Look out! There’s trouble again at the Overlook Hotel in the scenic mountains of Colorado. Jack Torrance, the caretaker, is back on the sauce, he’s turned psychotic, and he’s smashing the bedroom door with a croquet mallet, screaming at his wife and kid that he’s going to kill them.

We know these people — Jack, his wife, Wendy, and their small son, Danny. We met them in “The Shining,” the 1977 novel that made Stephen King famous, and with the release three years later of Stanley Kubrick’s film version starring Jack Nicholson, we renewed our acquaintance. And now the Torrances are back for a third visit, and this time they’re singing.

The much-awaited opera version of “The Shining,” the latest installment in Minnesota Opera’s New Works Initiative, received its premiere at the Ordway Music Theater Saturday night. If the evening’s chief question was, can a legitimate, engrossing opera be fashioned from an unlikely source — a popular horror-thriller tale — the answer offered in this eye-filling multimedia production with its Romantic score by Paul Moravec and deft libretto by Mark Campbell, along with a first-rate cast, was a resounding yes.

Wisely, the creators of the opera, a group that includes the director, Eric Simonson, who hatched the idea of an opera on “The Shining” back in 2010, drew on the novel rather than the movie for source material. The movie’s aim, with its scenery-chewing performance by Nicholson, was to scare the bejabbers out of everybody. (King, we’re told, didn’t like the movie.)

The novel tells a deeper, more resonant story. Jack, a recovering alcoholic, was an abused child, as was his own father, Mark, who appears onstage as a ghost — or, if one chooses, as a figment of Jack’s fevered imagination. Mark goads Jack to kill Danny, in an effort to perpetuate the cycle of male-dominated violence that has poisoned the family for generations.

Even though Jack has gone over to the dark side, he realizes he still has the power of choice. In Campbell’s shrewd libretto, Jack ponders in a monologue at the start of Act Two whether to blow up the hotel, thereby saving his family but sacrificing himself.

In the opera’s most moving moment, underscored by a haunting passage in the orchestra, Danny, who is psychic — he has “the shining” — rebukes Jack: “You are not my father,” meaning that Jack has changed into someone unrecognizable. Brokenhearted, Jack falls to the floor in despair. Then, in what is the climax of the opera, Jack breaks his father’s cane — the cane, the symbol of patriarchy, that his father had beaten his mother with many years earlier. Then he blows up the hotel.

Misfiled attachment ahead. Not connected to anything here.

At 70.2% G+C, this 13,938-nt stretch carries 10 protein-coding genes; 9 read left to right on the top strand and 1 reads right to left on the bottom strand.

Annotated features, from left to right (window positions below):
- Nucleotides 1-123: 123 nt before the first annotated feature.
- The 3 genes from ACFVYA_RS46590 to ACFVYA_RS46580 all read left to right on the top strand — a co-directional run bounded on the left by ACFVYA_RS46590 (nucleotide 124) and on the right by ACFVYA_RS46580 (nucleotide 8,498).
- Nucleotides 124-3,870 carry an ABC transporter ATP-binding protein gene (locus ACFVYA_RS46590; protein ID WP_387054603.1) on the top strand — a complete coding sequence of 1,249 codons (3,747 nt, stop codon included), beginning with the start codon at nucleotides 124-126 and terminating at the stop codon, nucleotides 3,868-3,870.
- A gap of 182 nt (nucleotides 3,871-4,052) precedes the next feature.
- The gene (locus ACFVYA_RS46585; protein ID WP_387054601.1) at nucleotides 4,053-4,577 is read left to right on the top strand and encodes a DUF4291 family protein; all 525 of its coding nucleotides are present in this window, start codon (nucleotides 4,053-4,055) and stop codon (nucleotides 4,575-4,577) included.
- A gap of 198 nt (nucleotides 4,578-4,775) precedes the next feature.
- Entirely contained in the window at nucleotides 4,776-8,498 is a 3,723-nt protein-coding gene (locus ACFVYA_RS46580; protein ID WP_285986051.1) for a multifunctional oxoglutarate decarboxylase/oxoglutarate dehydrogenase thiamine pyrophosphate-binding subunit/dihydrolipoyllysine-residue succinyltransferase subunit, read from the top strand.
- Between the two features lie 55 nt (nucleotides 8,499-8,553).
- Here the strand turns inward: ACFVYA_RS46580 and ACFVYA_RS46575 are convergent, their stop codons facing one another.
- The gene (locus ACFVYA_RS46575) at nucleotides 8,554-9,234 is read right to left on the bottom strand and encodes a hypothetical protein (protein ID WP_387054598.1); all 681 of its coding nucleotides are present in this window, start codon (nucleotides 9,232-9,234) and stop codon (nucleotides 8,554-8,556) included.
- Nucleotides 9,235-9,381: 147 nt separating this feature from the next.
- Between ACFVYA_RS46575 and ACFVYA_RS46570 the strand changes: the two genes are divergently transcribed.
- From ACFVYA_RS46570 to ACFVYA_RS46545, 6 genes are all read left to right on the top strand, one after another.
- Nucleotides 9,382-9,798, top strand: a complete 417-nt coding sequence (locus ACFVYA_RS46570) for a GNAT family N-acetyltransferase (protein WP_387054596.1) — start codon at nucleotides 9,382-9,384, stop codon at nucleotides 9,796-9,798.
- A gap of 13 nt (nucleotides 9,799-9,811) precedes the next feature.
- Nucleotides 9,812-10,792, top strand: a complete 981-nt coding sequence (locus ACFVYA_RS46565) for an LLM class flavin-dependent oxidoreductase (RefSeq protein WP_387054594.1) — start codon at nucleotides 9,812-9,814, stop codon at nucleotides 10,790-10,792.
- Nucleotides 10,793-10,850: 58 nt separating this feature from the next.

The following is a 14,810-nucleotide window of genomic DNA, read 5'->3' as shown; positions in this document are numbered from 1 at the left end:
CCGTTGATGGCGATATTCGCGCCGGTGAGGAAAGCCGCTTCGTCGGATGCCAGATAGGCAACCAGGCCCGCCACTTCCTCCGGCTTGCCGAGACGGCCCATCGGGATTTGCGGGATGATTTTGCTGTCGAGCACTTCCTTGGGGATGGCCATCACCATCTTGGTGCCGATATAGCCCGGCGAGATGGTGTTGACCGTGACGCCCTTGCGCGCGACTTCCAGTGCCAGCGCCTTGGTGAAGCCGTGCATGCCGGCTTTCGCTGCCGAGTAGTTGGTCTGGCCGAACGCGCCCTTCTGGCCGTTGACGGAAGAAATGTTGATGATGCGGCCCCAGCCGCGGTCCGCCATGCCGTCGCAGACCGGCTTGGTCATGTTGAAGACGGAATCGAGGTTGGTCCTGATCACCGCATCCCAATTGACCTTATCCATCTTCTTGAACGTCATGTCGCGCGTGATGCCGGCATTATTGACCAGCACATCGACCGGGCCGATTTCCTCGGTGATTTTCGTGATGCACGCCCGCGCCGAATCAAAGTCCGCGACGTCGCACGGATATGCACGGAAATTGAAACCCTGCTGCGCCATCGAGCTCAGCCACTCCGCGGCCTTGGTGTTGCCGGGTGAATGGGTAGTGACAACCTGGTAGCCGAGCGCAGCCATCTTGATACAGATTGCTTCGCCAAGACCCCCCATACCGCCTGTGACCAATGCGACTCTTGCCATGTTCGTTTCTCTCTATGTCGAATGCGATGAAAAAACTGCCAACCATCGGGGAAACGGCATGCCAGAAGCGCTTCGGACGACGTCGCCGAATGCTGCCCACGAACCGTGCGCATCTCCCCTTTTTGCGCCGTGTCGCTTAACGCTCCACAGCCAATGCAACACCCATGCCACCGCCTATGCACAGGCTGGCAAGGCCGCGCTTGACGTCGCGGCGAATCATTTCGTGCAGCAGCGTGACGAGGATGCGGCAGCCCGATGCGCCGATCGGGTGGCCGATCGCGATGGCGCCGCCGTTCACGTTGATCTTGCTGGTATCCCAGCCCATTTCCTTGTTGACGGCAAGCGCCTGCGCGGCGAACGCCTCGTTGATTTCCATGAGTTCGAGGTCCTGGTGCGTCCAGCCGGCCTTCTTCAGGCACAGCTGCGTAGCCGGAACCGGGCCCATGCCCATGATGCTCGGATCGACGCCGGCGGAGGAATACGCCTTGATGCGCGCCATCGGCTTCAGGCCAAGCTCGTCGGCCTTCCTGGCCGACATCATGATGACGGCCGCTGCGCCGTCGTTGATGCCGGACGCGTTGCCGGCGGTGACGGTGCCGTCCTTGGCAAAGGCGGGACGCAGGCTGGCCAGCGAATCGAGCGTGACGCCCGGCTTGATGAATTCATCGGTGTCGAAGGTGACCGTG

Whereas Kubrick’s movie interpolated jagged, edgy concert music by Ligeti, Penderecki and other European modernists for its background music, Moravec’s score for the opera incorporates propulsive, percussion-driven sounds for what could be called the “mad scenes” of Act Two, along with appropriately eerie moments as tension-builders, but most of the music is tonal and Romantic and yet doesn’t sound old-fashioned — the soaring, exultant lyricism, for instance, in the opening scene as Jack and the family anticipate — almost too eagerly — their “new life,” or at the very end, the beautifully written coda scene, where Dick Hallorann, the cook, consoles Danny and Wendy as the strings play delicate chamber music.

The orchestral interludes in the first act, Wendy’s fervent aria (“I never stopped loving you”) and ensuing lullaby, the 1940s swing-band number with its gauzy sonority — all were effective touches in Moravec’s generous, abundant score, all of which sounded wonderful under the guidance of conductor Michael Christie.

A few things didn’t work. The brief offstage choral parts meant to synchronize with some of Danny’s speeches were unclear and cluttered. And in terms of design, the shadows projected on the walls of figures from the hotel’s past looked funny rather than scary — and, actually, weren’t all that funny, either.

Even so, the production Simonson and his team put together can only be called brilliant, whether it was the sliding panels, the disintegrating hotel or the 3-D projections of the Colorado mountains. Erhard Rom was the set designer, Karin Kopischke the costumer and Robert Wierzel the lighting designer. 59 Productions created the inventive projections.

As for the cast, how could it have been better? Kelly Kaduce, with her bright lyric soprano, was a sexy, loving, sometimes desperate Wendy, a much stronger, more resilient character here than in the movie. Brian Mulligan was an unforgettable Jack, alternately pathetic and terrifying and richly sung. As Hallorann, Arthur Woodley brought warm tone to the lovely final aria. David Walton was a suavely menacing Grady and Mark Walters a vividly louche Mark Torrance. Alejandro Vega, a fifth-grader who goes to school in Hopkins, was sensational as Danny. This is a kid who knows how to shine.

 

Michael Anthony is a Twin Cities classical music critic.